Hybrid workforces that allow team members to work remotely full-time can hire remote workers from anywhere in the world. This greatly increases the talent pool that is available to the business.
A Flexjobs report found that the average person can save about $4,000 per year by working remotely. Working from home (even some of the time) greatly reduces expenses associated with a traditional office-based work environment such as transportation, meals, and clothing.
While not every hybrid work environment will be completely flexible, many organizations that support working remotely will be less stringent about start and stop times for their remote workers.
This added flexibility greatly improves work/life balance as employees can structure their workday in a way that best fits their working style and their life priorities.
An average of 8 hours rest makes workers nearly twice as productive as those that get 5. Employees in a hybrid work environment can take advantage of their lack of commute on their working-from-home days by getting better quality sleep.
Hybrid working arrangements introduce many productivity boosts:
50% of employees in an Indeed survey said that working remotely reduced their amount of sick days, and 56% said it reduced their absences. The flexibility offered by remote and hybrid work allows employees to take care of their personal priorities without taking a full day off from work.
It’s no secret that remote employees have reduced visibility when compared to their in-person counterparts.
While any good manager knows that trust is paramount to success, some engagement issues can arise in digital workforces. Remote employees may be tempted to take advantage of this lack of visibility to misrepresent the effort that their jobs require, or worse—stop working altogether.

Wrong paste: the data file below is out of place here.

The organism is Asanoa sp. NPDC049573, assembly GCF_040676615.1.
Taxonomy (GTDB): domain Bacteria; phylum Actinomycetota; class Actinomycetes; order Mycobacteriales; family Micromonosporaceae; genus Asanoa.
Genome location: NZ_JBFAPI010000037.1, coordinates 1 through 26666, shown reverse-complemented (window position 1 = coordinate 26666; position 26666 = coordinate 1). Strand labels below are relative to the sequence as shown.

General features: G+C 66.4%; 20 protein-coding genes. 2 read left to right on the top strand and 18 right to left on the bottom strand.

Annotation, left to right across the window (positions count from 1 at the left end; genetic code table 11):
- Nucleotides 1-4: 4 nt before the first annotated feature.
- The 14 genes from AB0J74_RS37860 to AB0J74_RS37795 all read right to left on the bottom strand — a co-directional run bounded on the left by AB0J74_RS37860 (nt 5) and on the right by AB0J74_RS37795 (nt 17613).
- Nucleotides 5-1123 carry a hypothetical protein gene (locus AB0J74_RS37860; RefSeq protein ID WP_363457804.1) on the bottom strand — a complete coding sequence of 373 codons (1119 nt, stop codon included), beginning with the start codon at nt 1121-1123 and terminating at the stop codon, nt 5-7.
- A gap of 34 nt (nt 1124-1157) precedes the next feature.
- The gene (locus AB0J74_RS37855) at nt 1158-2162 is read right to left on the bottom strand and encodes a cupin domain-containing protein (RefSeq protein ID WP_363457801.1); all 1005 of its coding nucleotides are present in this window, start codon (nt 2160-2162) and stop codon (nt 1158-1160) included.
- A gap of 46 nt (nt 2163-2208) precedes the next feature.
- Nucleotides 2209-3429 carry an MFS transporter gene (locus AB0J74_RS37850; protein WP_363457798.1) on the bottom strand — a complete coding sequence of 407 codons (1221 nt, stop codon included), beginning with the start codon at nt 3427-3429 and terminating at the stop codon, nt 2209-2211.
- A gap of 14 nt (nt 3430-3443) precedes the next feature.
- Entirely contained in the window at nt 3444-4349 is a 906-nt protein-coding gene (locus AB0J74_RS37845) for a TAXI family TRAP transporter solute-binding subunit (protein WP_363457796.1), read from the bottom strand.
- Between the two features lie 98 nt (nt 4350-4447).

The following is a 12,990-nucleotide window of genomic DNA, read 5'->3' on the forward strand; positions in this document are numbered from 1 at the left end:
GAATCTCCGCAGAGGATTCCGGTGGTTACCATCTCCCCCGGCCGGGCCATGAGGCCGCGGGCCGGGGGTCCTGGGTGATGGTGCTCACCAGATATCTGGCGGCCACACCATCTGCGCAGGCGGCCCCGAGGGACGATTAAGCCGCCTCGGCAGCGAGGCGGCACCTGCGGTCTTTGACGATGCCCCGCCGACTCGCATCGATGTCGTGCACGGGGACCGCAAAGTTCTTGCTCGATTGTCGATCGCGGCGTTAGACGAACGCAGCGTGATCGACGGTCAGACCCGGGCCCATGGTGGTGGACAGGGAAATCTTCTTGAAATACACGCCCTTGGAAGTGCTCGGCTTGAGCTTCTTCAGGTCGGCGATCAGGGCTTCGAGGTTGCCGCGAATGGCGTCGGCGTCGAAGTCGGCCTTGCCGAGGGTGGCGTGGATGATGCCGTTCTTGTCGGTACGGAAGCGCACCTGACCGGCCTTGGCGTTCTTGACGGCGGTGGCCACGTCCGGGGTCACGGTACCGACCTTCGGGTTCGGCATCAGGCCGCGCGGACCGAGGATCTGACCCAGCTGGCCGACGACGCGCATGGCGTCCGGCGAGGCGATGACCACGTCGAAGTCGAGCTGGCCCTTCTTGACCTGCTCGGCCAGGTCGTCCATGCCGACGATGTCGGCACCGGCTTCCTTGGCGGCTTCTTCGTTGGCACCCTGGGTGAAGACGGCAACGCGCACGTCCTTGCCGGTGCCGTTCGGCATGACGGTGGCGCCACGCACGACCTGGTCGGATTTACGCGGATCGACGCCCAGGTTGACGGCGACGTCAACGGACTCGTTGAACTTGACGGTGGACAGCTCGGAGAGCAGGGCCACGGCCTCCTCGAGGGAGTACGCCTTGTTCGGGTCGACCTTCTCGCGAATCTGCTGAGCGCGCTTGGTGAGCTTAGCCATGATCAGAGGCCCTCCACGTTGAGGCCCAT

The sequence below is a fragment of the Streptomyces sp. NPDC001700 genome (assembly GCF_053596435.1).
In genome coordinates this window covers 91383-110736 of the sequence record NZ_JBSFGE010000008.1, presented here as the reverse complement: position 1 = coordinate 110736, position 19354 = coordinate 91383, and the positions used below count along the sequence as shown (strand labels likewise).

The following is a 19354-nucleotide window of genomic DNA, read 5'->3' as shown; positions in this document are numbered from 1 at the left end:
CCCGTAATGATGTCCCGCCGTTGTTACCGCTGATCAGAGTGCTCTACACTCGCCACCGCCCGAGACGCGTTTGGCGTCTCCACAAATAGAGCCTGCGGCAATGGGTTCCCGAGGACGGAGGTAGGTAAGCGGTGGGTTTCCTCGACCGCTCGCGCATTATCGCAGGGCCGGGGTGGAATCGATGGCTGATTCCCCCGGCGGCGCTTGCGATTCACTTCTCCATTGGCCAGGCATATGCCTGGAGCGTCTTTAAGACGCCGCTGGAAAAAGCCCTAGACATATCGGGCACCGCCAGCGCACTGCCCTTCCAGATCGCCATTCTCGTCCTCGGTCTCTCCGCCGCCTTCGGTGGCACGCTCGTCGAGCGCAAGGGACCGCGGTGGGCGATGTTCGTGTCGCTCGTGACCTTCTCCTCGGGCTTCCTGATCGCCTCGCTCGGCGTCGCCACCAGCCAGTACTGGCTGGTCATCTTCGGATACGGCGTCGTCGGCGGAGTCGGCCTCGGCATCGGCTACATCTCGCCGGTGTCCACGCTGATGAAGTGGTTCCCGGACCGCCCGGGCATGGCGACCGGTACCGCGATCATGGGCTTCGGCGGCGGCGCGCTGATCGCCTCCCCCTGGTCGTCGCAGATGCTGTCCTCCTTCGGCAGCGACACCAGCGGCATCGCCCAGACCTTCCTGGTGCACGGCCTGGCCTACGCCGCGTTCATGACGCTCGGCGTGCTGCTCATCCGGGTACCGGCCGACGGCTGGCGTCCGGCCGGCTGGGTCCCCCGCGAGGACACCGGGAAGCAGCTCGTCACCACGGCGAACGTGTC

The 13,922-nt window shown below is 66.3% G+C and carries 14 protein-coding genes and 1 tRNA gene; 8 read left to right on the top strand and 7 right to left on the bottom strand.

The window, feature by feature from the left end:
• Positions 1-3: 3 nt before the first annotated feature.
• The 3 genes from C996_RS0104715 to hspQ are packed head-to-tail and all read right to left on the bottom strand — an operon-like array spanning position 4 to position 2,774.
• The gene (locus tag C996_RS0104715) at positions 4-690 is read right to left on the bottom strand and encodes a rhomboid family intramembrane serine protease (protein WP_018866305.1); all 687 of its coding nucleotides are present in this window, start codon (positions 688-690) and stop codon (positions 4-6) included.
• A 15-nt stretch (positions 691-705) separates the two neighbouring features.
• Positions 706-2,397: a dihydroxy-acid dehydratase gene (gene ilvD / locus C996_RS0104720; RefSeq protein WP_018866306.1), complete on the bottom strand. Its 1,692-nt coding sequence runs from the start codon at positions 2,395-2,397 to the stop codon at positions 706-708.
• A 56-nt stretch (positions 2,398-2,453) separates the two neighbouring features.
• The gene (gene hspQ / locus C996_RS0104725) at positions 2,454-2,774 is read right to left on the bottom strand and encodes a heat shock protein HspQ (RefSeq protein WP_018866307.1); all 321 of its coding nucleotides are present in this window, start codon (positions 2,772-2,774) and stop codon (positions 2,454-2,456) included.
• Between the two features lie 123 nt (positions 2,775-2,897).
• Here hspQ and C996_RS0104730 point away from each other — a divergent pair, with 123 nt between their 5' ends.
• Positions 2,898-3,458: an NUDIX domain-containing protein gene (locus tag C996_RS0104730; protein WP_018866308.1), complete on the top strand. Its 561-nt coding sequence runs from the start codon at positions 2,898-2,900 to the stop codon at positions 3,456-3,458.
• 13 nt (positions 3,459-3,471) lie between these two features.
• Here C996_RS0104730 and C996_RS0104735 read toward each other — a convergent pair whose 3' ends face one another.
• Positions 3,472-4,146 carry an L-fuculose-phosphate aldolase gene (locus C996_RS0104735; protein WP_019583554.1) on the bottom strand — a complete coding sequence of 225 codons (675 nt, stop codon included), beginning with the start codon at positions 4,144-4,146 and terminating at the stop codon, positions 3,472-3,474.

Using monitoring software with hybrid teams gives management the ease of mind that their teams are meeting their objectives regardless of where they work.
Some remote monitoring tools will even provide reports that allow you to compare how your team performs when in the office vs when they work off-site. This data is useful for further proving the positive impacts of work-from-home to upper management.
The success of any organization depends on its ability to maintain a profitable business model.
In addition to preventing time theft, using monitoring software for hybrid teams provides valuable insights such as hybrid team members that are under or overallocated, software adoption rates, and other related people analytics (workforce analytics) data.
This data helps business leaders make data-informed decisions that support the company and its hybrid teams.
Successful teams need stellar communication, clear expectations, and a defined workplace culture. Company policies such as core working hours, a work from home policy, and acceptable use policies help communicate these expectations to hybrid teams but they need to be enforced to be effective.